Get up close and personal with exclusive, inspiring interviews and taste profiles delivered with a cheeky twist to your inbox daily.

Success! You’re all signed up. 🎉
Please enter a valid email address.

By subscribing to our email newsletter, you agree to and acknowledge that you have read our Privacy Policy and Terms.

‘Dogs of Summer’ Explores the Complexity of Queer Desire

Andrea Abreu’s novel plays with the distinction between obsession and violence.

‘Dogs of Summer’ Explores the Complexity of Queer Desire
Photo: Lilia Ana Ramos Martín

If you search for beach resorts in Tenerife, you will come across luxury accommodations and resplendent views of the Atlantic Ocean interrupted by infinity pools and a sprinkling of tall palm trees. In Andrea Abreu’s novel Dogs of Summer (released August 2, 2022) high atop a mountain near the volcano on the island, two young girls choke on the haze which “hurt our chests to breathe and everything felt heavier than usual, like our sneakers were filled with concrete.”

This economic disparity serves as a backdrop for our narrator, lovingly nicknamed Shit by her best friend Isora. They are inseparable and the divide between their bodies is permeable. When Isora’s grandmother forces her to diet, Isora begs Shit to eat cake in front of her, satiated simply by watching. When they aren’t jointly dreaming of walking three hours to the beach, they are logging into chat rooms and exchanging messages with random people. Their friendship is threatened as Isora seems to mature at a pace that Shit can’t keep up with. In playful and arresting prose Abreu’s story depicts queerness on the cusp of puberty, and a vibrant community built in the shadow of an active volcano. Ahead, we spoke with Abreu about growing up near tourism, the complexity of queer desire, the implications of maturing during the rise of social media, and more.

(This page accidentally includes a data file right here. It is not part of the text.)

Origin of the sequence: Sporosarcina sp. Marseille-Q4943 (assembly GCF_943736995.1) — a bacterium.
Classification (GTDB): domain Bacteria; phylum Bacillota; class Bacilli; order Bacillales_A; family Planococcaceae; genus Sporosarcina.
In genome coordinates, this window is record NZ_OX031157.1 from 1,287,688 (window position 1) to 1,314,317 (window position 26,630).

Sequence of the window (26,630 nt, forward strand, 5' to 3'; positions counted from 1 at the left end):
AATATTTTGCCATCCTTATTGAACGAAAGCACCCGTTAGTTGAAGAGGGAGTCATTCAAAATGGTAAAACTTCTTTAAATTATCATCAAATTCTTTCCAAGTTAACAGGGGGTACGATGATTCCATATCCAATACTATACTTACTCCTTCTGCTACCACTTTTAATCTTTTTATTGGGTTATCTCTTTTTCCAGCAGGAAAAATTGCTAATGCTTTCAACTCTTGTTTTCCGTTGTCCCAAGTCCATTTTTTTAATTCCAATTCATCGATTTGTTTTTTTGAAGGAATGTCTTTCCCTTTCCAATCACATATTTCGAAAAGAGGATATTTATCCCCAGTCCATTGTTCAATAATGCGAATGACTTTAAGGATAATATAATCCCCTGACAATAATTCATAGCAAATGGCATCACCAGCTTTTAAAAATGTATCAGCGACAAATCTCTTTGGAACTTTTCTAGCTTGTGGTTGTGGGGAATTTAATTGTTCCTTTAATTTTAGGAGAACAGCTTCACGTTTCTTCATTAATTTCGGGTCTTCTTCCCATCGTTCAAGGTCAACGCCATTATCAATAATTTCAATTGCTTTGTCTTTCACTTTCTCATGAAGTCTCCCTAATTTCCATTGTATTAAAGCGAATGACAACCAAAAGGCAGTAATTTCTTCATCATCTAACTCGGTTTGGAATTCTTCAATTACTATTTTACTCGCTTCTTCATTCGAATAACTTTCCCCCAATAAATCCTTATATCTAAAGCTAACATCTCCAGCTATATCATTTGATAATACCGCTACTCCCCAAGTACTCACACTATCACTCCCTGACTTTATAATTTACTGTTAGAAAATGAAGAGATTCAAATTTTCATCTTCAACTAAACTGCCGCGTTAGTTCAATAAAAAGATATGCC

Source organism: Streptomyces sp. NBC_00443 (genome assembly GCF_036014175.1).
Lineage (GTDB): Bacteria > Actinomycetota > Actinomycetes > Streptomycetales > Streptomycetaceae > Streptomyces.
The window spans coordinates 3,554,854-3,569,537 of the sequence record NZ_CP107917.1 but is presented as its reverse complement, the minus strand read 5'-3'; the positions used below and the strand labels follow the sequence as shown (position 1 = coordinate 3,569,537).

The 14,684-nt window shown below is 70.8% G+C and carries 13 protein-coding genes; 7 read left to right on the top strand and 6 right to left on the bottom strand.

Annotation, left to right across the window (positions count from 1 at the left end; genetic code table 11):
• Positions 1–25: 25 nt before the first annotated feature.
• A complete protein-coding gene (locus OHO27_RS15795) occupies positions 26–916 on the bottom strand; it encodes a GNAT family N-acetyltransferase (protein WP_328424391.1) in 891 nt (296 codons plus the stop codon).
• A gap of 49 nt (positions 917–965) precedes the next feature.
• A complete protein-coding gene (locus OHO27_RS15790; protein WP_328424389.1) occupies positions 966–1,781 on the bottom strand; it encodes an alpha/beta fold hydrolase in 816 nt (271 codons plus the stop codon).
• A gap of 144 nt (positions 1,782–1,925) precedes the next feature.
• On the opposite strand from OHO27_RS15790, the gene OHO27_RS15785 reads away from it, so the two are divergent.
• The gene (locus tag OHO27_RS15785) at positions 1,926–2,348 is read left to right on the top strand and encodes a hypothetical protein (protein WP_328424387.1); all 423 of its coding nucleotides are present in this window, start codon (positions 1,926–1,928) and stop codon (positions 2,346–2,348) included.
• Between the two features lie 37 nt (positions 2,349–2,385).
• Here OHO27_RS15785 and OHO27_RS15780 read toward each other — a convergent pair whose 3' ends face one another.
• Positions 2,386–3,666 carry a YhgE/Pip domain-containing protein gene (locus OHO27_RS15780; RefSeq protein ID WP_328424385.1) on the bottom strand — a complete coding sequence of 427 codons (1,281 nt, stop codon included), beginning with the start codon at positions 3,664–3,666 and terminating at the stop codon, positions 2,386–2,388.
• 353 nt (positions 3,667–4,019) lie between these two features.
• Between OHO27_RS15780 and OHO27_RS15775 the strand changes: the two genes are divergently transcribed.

Could you let me know a little bit about your journey to writing?

“I was born in a working-class [household] and there were practically no books. Initially I wanted to be other things: archaeologist, meteorologist, dancer. Of course, sometimes I fantasized about being a writer, but it was clear, because I had learned it by fire, that women writers were the daughters of rich or educated people. Even so, I always wrote, from a very young age: stories, poems, etc. I was a very good student and a very anxious girl. At the beginning of college, I realized that there were many things to read, and I began to read compulsively. Practically all day. I started skipping class. I remember thinking that every minute without reading was a minute wasted. I have had obsessive-compulsive disorder since I was a child and I think reading became my compulsion. That changed slowly and eventually became the pleasure of reading and the real habit of writing. Before, I was always waiting for inspiration.”

As someone who grew up in South Florida, one of the aspects of the novel that really stood out to me was the emphasis on the impact of living in proximity to tourism. Do you think growing up on a volcano positioned over posh resorts had an effect on you?

“It causes a normalization of dynamics that should not be normal for anyone. As a child I was always very impressed by the fact that my mother had to clean other people's houses while those people went on vacation. Who cleans the house of cleaning women? When do cleaning women go on vacation? To see tourists in front of your eyes is to be fully aware of the false showcase you have to sell. When I got older, I realized that [on the] Canary Islands children are educated from a very young age to please tourists. We are encouraged to learn languages, to know how to serve, to give directions correctly, to talk about our land as if we were promoting it. This is born of a purely colonial and classist education.”

What I think readers will find most compelling about Dogs of Summer is the strong friendship between Shit and Isora. Their love for each other serves as a container for the story. You can see this in the following passage: “I didn’t know the difference between me and Isora sometimes I thought we were the same girl Isora drank leche leche coffee with regular milk and condensed milk she sucked the condensed milk up with a straw like grannies did and I wanted to suck up Isora’s head so I'd have her inside my body.” There seems to be a fine line between violence and adoration here, could you speak a little about that?